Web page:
Featured Member - ERIN CASSIDY-EAGLE PhD, DBSM

WHERE WOULD YOU LIKE TO SEE THE FIELD IN 10 YEARS?

I am very excited to be on the Board of Behavioral Sleep Medicine and feel that this newly launched diplomate in behavioral sleep medicine (DBSM) represents the future of BSM. It exemplifies our desire to further establish our recognized level of competence, our commitment to continued learning and our ability to attract others to this field that we know and love. I am looking forward to supporting this effort in support of strategic directions identified by the SBSM. It would be wonderful to continue to expand the pool of DBSM clinicians who will undoubtedly play leadership roles in sleep and academic centers nationally to advance the Field of BSM.

HOW DID YOU DECIDE TO SPECIALIZE IN BEHAVIORAL SLEEP MEDICINE (WHAT GOT YOU STARTED, WHO DID YOU DECIDE TO WORK WITH ALONG THE WAY)?

My career began with a degree in Clinical Psychology at the University of Massachusetts, Amherst. I specialized in working with older adults. After spending more than a decade engaged in research and clinical endeavors around anxiety, depression and cognitive disorders, I noticed that sleep appeared to be one of the truly transdiagnostic symptoms that greatly impacted one’s quality of life. If sleep was a part of all of these treatments, would improving sleep lead to a more global impact if it was treated as primary? I was specifically interested in finding ways to improve the lives of older adults experiencing the early stages of cognitive decline in an effort to create some hope that the trajectory could be slowed down or even relieved a bit with the targeting of sleep. I quickly learned that a mastery of CBT for other conditions does not a CBT-I expert make. Thus began my journey into the BSM world as I sought to understand how to apply CBT-I to older adults in various community and residential settings.

WHO GOES ON YOUR BSM MOUNT RUSHMORE?

There are so many “greats” in the BSM field, but I am choosing to think of this question very personally. When I initially got excited to re-specialize in the field of sleep medicine, I decided to just cold-call the BSM experts at the integrated sleep center at Stanford University. Rachel Manber, PhD and Allison Siebern, Ph.D. responded quickly and positively, inviting me to come and join their team to get immersed in learning the ins and outs of BSM. Trainees at the time (though now fully developed Sleep Rockstars in their own right), Sara Nowakowski, PhD, and Norah Simpson, PhD, welcomed me into their ongoing treatment sessions that highlighted best practices in clinical care of those with insomnia. I was even fortunate enough to participate in a groups run my Drs. Manber and Siebern that gave me a soup to nuts view of an effective treatment protocol. Since that time, more than 10 years ago, I have continued to be impressed by the warm and welcoming nature of the BSM researchers and practitioners.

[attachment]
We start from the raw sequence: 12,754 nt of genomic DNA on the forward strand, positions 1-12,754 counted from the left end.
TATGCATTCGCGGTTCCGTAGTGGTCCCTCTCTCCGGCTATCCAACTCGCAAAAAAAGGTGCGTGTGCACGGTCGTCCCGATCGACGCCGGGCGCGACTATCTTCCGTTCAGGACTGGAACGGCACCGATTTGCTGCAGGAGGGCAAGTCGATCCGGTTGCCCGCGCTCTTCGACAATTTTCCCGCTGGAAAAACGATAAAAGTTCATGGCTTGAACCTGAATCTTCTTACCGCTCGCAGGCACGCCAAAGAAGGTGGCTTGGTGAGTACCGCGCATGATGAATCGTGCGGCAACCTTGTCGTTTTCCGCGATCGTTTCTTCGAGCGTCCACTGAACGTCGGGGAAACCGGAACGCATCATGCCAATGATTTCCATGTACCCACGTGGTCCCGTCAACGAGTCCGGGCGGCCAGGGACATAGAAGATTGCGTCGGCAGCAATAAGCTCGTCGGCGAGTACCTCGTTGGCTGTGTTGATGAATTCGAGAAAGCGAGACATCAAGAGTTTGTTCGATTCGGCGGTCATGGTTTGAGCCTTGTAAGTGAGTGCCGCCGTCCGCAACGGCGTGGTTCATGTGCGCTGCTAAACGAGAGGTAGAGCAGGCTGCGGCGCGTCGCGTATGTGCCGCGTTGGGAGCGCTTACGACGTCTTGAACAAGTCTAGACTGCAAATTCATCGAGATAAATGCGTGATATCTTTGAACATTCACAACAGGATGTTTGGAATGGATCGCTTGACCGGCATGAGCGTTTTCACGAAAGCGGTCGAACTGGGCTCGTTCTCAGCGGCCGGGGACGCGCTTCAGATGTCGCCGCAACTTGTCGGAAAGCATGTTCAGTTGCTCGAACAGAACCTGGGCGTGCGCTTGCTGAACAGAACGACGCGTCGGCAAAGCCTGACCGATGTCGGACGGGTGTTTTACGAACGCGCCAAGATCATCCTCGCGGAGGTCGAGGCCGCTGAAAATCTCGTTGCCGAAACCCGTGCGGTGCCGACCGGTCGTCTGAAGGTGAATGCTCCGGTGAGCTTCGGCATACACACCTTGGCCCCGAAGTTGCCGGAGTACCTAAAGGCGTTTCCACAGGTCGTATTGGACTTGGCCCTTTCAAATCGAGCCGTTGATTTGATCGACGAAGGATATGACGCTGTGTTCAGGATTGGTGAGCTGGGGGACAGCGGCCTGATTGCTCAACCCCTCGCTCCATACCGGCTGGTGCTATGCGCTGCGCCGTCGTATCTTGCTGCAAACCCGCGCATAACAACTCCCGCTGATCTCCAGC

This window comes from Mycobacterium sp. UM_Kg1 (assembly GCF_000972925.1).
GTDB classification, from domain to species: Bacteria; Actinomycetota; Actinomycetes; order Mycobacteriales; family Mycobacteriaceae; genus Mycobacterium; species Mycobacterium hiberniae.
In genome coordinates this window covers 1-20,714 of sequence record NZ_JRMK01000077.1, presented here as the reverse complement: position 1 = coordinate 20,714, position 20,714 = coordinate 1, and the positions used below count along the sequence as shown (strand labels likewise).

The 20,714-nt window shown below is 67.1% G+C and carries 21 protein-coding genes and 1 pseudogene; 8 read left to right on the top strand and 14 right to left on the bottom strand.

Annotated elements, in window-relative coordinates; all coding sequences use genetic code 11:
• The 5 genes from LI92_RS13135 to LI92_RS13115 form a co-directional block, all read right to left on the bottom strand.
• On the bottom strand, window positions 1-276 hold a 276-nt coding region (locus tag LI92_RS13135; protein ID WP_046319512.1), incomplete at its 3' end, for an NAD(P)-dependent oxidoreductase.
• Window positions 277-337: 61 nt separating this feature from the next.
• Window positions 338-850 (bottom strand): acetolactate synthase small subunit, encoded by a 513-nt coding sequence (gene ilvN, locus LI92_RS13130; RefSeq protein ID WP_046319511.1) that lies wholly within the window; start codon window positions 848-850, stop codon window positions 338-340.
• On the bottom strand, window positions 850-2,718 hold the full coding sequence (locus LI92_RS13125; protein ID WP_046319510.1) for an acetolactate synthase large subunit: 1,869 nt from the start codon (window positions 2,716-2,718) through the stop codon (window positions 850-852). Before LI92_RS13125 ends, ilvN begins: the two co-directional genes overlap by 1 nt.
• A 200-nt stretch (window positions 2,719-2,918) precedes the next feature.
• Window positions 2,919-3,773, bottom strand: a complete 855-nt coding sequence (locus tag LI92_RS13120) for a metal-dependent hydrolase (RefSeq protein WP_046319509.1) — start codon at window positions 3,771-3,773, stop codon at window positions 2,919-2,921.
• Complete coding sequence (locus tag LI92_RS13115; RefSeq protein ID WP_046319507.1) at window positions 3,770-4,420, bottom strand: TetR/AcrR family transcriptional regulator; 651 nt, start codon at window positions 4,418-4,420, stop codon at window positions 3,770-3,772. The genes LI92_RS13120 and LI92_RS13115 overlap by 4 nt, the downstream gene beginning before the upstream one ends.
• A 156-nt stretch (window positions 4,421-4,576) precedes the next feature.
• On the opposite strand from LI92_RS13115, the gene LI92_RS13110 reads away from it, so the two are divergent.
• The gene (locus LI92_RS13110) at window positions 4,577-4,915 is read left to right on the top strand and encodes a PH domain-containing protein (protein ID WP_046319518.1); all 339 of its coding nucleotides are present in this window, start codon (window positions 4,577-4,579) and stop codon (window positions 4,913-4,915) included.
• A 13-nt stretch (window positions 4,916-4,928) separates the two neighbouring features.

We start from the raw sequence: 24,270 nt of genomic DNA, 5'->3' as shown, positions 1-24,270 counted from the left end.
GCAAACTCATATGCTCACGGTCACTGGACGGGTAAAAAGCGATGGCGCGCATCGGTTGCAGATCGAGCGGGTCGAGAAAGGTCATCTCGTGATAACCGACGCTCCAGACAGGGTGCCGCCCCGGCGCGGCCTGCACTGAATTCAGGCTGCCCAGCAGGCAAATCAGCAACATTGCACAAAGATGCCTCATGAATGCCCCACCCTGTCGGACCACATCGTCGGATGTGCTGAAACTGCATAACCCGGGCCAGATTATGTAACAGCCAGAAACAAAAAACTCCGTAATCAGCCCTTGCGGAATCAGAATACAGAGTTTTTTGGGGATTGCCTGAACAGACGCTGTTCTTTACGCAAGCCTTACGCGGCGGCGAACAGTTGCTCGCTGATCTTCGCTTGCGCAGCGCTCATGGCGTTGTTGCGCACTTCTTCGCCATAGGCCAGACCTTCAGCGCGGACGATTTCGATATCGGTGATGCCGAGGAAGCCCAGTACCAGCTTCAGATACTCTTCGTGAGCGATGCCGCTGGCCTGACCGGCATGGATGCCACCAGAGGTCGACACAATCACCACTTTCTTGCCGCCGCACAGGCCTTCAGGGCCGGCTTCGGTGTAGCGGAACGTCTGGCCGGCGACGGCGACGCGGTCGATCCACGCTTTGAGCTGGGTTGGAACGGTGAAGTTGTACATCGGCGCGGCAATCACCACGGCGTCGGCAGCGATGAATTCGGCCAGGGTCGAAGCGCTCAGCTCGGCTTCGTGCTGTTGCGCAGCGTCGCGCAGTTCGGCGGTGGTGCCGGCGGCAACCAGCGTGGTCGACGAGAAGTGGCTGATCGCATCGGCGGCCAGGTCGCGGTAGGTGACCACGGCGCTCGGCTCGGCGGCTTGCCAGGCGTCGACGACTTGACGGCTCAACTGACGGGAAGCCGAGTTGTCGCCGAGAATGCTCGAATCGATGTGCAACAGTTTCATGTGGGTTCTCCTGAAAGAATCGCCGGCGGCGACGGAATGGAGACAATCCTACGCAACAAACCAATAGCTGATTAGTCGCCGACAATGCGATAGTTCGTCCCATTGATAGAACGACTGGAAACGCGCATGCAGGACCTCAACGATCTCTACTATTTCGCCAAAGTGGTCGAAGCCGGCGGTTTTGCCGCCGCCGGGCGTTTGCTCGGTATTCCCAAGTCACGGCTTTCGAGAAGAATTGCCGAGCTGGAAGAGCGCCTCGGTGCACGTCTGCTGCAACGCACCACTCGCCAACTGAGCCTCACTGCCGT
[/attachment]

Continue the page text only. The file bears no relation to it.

WHAT IS YOUR ADVICE TO EARLY CAREER INDIVIDUALS, OR THOSE RE-SPECIALIZING INTO BEHAVIORAL SLEEP MEDICINE?

Don’t be afraid to reach out to any of the established BSM experts! I haven’t met a mean one yet and most will go out of their way to give you some great advice and support around getting more involved in the field and suggesting ways to add to your skillset. Also, getting a broad knowledge base in sleep medicine, including all the disorders treated, is crucial in becoming an effective practitioner- even if you are ultimately only interested in conducting CBT-I.

WHAT IS THE NEXT STEP THAT YOU PLAN ON TAKING EITHER IN YOUR RESEARCH OR CLINCIAL PRACTICE?

Clinically, I am hoping to be able to offer an ongoing sleep treatment group to those 65+. I do lots of individual sleep treatment, but would like to find more ways to reach a greater number of folks in the community. In my research endeavors, I am currently collaborating with Dr. Hongtu Chen and his team at EHG and Harvard Medical School on an SBIR focused on the creation of an app to improve the sleep health of older adults with and without comorbid mild cognitive impairment. Finally, I hope to also find other paths to further my study of the interplay between cognitive functioning and sleep- through both intervention based studies and those that focus on specific biomarkers.

WHAT IS YOUR NEXT VACATION OR DREAM VACATION?

I really love being anywhere with an ocean view. Living in Santa Cruz, California affords me the opportunity to do this on many days, but I love being in water above 52 degrees as well!

WHAT ARE YOUR FAVORITE THINGS TO DO AWAY FROM THE OFFICE?

I am fortunate to have a family that I adore spending time with. They help me forget about the stressors that sometimes pop into the day. My husband, John, and 13 year-old twin girls Ava and Ellen (along with two cats and two dogs), mean that I always get to come home to a solid mix of chaos and fun. I am quite lucky!